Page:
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Peter Navarro, one of President Donald Trump's top trade advisors, said the market was overreacting to fears the administration would restrict foreign investment as part of its trade actions against China and other countries.
Navarro told CNBC that the administration currently does not have any specific countries targeted. His comments came after news reports that had Wall Street reeling over the prospect that the U.S. could prevent companies that had at least 25 percent Chinese ownership from buying businesses that possessed "industrially significant technology."
"There's no plans to impose investment restrictions on any countries that are interfering in any way with our country. This is not the plan," he said.
Navarro's statement seemed to counteract much of the talk that the U.S. was ready to take another step in its trade regime, and his comments brought stocks well off their lows for the day. The Dow Jones Industrial Average still closed down nearly 300 points.
He insisted that markets were taking the wrong message from the reports, saying that investors instead should be focused on the White House's efforts to protect American exports and on the general progress in the economy.
"I would say more broadly I think today's market reaction is a very large overreaction," Navarro said. "What we have here with Trump trade policy is a tremendous success for this country and this market. It's very bullish."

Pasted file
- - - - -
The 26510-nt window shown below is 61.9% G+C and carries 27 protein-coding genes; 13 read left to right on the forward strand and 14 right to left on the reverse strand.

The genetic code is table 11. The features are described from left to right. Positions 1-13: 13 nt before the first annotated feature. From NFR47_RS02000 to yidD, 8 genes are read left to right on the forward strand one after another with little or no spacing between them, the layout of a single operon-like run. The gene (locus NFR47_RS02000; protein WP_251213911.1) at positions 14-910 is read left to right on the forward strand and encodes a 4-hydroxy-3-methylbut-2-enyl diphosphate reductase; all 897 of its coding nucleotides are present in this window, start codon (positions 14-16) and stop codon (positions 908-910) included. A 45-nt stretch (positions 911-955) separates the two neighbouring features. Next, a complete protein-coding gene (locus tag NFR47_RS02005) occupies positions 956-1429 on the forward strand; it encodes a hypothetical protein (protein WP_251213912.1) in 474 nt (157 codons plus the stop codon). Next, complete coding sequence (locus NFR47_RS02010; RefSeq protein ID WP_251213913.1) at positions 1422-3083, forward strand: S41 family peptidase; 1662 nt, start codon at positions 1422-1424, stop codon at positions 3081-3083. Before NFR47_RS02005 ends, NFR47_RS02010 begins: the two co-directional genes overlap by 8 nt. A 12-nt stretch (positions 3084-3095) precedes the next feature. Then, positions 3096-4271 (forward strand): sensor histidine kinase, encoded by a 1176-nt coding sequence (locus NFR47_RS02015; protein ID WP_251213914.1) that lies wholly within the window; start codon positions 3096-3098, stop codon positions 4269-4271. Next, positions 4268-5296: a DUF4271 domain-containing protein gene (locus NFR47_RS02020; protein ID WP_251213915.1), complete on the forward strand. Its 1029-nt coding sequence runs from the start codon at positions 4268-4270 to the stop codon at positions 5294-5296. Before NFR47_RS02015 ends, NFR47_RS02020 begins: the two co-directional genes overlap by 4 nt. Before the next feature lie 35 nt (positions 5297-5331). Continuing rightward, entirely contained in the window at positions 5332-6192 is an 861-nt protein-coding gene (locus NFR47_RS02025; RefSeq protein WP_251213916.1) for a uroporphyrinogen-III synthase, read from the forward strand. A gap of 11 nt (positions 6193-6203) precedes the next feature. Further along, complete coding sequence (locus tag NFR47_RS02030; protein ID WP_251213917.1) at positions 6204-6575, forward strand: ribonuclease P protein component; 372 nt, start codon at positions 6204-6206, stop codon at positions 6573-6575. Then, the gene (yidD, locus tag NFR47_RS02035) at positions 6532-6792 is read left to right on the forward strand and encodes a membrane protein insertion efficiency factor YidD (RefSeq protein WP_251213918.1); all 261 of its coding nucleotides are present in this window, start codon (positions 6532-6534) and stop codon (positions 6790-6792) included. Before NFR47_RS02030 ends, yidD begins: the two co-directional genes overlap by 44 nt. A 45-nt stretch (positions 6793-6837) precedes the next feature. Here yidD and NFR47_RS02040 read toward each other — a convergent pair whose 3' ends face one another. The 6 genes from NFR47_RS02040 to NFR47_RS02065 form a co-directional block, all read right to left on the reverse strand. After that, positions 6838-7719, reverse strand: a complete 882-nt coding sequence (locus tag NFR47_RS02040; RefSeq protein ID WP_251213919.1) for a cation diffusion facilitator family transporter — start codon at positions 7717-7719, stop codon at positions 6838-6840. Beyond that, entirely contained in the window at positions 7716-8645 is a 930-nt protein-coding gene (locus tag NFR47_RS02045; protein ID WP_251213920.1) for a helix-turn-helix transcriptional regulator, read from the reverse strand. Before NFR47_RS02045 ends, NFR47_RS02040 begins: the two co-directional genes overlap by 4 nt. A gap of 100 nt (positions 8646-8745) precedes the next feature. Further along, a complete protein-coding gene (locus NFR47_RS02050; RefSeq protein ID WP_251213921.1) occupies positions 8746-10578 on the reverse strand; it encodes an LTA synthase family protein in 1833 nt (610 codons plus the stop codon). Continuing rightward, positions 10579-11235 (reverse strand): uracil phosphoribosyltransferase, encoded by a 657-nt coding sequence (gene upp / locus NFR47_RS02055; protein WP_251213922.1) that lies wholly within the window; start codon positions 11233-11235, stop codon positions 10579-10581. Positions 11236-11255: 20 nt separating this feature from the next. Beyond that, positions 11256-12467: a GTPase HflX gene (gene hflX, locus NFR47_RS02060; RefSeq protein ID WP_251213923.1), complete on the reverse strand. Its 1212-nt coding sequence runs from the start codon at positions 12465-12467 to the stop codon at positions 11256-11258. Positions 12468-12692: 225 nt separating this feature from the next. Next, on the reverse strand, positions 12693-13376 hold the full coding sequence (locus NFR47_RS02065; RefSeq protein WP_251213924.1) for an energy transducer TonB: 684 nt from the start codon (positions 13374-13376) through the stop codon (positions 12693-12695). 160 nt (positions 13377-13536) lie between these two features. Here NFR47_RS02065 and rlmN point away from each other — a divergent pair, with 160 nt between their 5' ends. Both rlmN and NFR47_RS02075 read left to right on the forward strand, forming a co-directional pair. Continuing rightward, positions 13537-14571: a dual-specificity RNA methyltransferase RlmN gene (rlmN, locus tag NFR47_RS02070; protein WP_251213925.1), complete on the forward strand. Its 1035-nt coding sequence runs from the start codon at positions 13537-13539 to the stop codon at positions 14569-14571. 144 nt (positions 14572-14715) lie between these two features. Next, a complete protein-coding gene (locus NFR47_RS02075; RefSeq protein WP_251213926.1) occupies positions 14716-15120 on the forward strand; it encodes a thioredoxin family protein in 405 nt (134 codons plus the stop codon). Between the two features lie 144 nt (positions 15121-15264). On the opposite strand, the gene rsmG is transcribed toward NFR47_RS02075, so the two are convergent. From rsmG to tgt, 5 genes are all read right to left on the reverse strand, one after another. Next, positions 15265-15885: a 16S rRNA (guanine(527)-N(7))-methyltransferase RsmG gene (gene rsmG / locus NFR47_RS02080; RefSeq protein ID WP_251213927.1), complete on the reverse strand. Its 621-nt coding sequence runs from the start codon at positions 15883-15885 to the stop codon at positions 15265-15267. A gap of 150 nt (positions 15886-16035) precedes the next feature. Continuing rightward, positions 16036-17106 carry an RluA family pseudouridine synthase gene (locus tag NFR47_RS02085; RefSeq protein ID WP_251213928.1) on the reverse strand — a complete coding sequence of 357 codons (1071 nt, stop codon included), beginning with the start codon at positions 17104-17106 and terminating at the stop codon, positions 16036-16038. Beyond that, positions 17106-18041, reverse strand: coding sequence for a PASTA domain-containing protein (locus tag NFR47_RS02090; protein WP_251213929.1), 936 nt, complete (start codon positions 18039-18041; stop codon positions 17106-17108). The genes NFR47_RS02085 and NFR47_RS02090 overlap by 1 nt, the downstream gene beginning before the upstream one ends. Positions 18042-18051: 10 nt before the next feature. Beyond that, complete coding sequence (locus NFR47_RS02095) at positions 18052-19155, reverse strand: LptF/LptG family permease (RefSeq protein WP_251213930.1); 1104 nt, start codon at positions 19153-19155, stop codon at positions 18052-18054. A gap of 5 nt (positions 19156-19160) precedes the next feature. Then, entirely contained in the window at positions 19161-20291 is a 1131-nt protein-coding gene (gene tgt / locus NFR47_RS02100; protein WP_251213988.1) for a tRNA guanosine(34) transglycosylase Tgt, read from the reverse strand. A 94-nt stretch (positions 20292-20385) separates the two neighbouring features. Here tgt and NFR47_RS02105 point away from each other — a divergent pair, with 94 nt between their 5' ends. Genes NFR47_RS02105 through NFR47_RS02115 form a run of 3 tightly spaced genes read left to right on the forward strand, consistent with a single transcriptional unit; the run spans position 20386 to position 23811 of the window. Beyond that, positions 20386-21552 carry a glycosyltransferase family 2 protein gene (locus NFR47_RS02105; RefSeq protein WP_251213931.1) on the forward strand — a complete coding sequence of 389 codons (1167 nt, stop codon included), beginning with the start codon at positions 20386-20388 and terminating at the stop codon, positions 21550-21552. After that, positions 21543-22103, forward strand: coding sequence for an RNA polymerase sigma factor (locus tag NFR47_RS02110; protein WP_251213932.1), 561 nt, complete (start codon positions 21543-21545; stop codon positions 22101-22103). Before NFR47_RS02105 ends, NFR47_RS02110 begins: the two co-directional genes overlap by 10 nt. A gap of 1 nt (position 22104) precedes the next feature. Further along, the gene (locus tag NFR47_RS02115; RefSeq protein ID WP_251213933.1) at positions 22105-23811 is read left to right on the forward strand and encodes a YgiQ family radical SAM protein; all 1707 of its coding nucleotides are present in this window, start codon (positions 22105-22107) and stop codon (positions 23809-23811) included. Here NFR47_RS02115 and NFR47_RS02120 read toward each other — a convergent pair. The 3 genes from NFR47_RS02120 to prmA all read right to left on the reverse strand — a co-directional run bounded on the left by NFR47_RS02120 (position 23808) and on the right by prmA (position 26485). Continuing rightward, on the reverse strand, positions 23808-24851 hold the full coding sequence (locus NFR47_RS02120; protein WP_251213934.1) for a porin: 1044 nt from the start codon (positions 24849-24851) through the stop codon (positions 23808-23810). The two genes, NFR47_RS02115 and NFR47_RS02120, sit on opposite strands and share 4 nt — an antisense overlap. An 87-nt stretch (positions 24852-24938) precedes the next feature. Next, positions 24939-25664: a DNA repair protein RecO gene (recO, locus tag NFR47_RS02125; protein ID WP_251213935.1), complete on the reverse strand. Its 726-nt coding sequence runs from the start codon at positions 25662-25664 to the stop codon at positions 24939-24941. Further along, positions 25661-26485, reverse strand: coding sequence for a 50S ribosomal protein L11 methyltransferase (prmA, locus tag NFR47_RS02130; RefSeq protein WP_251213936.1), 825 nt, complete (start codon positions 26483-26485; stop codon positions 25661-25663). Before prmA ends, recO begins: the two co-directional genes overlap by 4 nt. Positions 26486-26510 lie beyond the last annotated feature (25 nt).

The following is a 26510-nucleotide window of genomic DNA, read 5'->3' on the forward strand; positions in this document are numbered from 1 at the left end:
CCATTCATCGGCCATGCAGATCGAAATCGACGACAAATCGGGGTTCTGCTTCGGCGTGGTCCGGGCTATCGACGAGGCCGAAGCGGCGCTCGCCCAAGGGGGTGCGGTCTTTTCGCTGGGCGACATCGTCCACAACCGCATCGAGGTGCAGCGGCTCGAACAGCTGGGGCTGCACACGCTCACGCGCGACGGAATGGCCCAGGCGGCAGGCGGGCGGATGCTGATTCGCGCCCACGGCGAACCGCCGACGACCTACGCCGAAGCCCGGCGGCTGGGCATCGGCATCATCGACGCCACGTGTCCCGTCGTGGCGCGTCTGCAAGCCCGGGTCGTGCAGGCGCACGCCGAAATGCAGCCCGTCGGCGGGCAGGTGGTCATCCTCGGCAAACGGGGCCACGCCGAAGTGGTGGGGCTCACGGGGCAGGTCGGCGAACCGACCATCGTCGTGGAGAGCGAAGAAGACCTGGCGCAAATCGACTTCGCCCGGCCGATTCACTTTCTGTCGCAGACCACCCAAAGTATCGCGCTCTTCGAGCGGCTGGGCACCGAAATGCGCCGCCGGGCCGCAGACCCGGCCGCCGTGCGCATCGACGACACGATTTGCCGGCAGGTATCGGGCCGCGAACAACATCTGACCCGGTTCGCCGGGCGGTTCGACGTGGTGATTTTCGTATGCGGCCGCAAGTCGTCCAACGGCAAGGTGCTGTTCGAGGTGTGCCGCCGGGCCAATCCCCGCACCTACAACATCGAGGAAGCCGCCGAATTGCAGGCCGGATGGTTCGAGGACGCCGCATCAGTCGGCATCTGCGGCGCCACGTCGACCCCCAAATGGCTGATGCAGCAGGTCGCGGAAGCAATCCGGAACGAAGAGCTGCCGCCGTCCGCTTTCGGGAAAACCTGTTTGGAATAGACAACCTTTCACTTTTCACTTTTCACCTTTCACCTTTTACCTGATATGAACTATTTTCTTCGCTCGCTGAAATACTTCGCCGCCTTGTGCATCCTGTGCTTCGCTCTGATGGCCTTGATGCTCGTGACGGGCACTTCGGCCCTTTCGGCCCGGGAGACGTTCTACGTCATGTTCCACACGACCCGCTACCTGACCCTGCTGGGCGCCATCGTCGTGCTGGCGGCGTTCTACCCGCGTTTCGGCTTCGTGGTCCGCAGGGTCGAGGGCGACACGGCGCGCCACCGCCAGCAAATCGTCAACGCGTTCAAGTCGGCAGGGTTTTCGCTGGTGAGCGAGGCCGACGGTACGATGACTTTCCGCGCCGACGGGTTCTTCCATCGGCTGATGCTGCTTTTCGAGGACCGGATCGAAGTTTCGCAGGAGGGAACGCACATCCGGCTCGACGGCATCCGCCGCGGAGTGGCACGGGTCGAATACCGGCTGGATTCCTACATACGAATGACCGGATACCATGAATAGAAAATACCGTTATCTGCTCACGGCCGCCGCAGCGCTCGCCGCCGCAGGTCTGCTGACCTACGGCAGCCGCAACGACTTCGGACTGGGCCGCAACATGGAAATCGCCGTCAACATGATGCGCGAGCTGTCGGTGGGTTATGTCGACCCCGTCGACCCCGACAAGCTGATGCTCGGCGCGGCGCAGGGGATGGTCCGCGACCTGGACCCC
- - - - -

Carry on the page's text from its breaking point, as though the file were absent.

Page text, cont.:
Earlier in the day, Treasury Secretary Steven Mnuchin put out a tweet that indicated the administration won't focus its restriction efforts solely on China but on all countries. That sent the market to its lows of the day, a nearly 500-point drop in the Dow on a day when volatility spiked.
Navarro sought to tamp down the implication that Trump was looking for widespread restrictions.
"The only thing that's going to happen in the near term is on Friday the Treasury secretary is going to report to the president on the issue related to China. That's all that's going to happen," he said. "With respect to other countries, there's absolutely nothing on the table."
However, White House press secretary Sarah Huckabee Sanders later seemed to contradict Navarro, saying that other countries are being eyed.
"As the secretary said, a statement will go out that targets all countries that are trying to steal our technology," Sanders told reporters at her daily briefing. "We expect that to be out soon. We'll keep you posted."
— CNBC's Jacob Pramuk contributed to this report.